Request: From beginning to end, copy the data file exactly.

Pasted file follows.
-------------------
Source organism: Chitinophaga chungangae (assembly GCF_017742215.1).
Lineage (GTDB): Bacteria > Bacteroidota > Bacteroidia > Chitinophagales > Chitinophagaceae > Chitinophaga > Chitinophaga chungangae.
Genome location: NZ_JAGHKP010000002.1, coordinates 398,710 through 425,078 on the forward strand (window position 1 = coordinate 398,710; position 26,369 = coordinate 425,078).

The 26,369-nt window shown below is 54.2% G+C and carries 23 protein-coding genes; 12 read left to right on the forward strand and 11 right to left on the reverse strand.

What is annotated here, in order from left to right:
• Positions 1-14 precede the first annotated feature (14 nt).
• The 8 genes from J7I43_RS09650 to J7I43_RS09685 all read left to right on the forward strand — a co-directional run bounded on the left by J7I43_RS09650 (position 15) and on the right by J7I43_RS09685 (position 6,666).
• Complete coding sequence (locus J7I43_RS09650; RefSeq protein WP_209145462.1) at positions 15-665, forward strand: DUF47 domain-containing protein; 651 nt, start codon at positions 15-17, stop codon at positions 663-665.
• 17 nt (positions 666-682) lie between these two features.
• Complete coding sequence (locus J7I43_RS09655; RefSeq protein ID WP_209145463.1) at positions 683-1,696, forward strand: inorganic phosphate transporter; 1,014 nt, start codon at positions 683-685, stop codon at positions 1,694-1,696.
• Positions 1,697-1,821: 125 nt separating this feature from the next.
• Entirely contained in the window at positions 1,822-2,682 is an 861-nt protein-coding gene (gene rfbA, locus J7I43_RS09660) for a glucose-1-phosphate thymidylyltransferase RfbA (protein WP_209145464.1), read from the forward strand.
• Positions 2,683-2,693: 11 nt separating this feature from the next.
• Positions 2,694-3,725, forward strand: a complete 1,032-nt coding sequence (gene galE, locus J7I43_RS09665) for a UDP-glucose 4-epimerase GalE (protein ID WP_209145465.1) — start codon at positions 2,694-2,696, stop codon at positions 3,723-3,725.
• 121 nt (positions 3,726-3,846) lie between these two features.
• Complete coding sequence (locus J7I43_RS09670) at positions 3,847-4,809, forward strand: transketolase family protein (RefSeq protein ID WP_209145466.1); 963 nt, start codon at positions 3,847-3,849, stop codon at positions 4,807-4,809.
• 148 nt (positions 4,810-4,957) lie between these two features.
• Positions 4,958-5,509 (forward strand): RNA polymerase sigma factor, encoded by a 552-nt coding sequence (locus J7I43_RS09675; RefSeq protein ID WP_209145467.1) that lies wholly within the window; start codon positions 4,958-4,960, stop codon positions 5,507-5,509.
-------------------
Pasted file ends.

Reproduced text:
Source organism: Chitinophaga chungangae (assembly GCF_017742215.1).
Lineage (GTDB): Bacteria > Bacteroidota > Bacteroidia > Chitinophagales > Chitinophagaceae > Chitinophaga > Chitinophaga chungangae.
Genome location: NZ_JAGHKP010000002.1, coordinates 398,710 through 425,078 on the forward strand (window position 1 = coordinate 398,710; position 26,369 = coordinate 425,078).

The 26,369-nt window shown below is 54.2% G+C and carries 23 protein-coding genes; 12 read left to right on the forward strand and 11 right to left on the reverse strand.

What is annotated here, in order from left to right:
• Positions 1-14 precede the first annotated feature (14 nt).
• The 8 genes from J7I43_RS09650 to J7I43_RS09685 all read left to right on the forward strand — a co-directional run bounded on the left by J7I43_RS09650 (position 15) and on the right by J7I43_RS09685 (position 6,666).
• Complete coding sequence (locus J7I43_RS09650; RefSeq protein WP_209145462.1) at positions 15-665, forward strand: DUF47 domain-containing protein; 651 nt, start codon at positions 15-17, stop codon at positions 663-665.
• 17 nt (positions 666-682) lie between these two features.
• Complete coding sequence (locus J7I43_RS09655; RefSeq protein ID WP_209145463.1) at positions 683-1,696, forward strand: inorganic phosphate transporter; 1,014 nt, start codon at positions 683-685, stop codon at positions 1,694-1,696.
• Positions 1,697-1,821: 125 nt separating this feature from the next.
• Entirely contained in the window at positions 1,822-2,682 is an 861-nt protein-coding gene (gene rfbA, locus J7I43_RS09660) for a glucose-1-phosphate thymidylyltransferase RfbA (protein WP_209145464.1), read from the forward strand.
• Positions 2,683-2,693: 11 nt separating this feature from the next.
• Positions 2,694-3,725, forward strand: a complete 1,032-nt coding sequence (gene galE, locus J7I43_RS09665) for a UDP-glucose 4-epimerase GalE (protein ID WP_209145465.1) — start codon at positions 2,694-2,696, stop codon at positions 3,723-3,725.
• 121 nt (positions 3,726-3,846) lie between these two features.
• Complete coding sequence (locus J7I43_RS09670) at positions 3,847-4,809, forward strand: transketolase family protein (RefSeq protein ID WP_209145466.1); 963 nt, start codon at positions 3,847-3,849, stop codon at positions 4,807-4,809.
• 148 nt (positions 4,810-4,957) lie between these two features.
• Positions 4,958-5,509 (forward strand): RNA polymerase sigma factor, encoded by a 552-nt coding sequence (locus J7I43_RS09675; RefSeq protein ID WP_209145467.1) that lies wholly within the window; start codon positions 4,958-4,960, stop codon positions 5,507-5,509.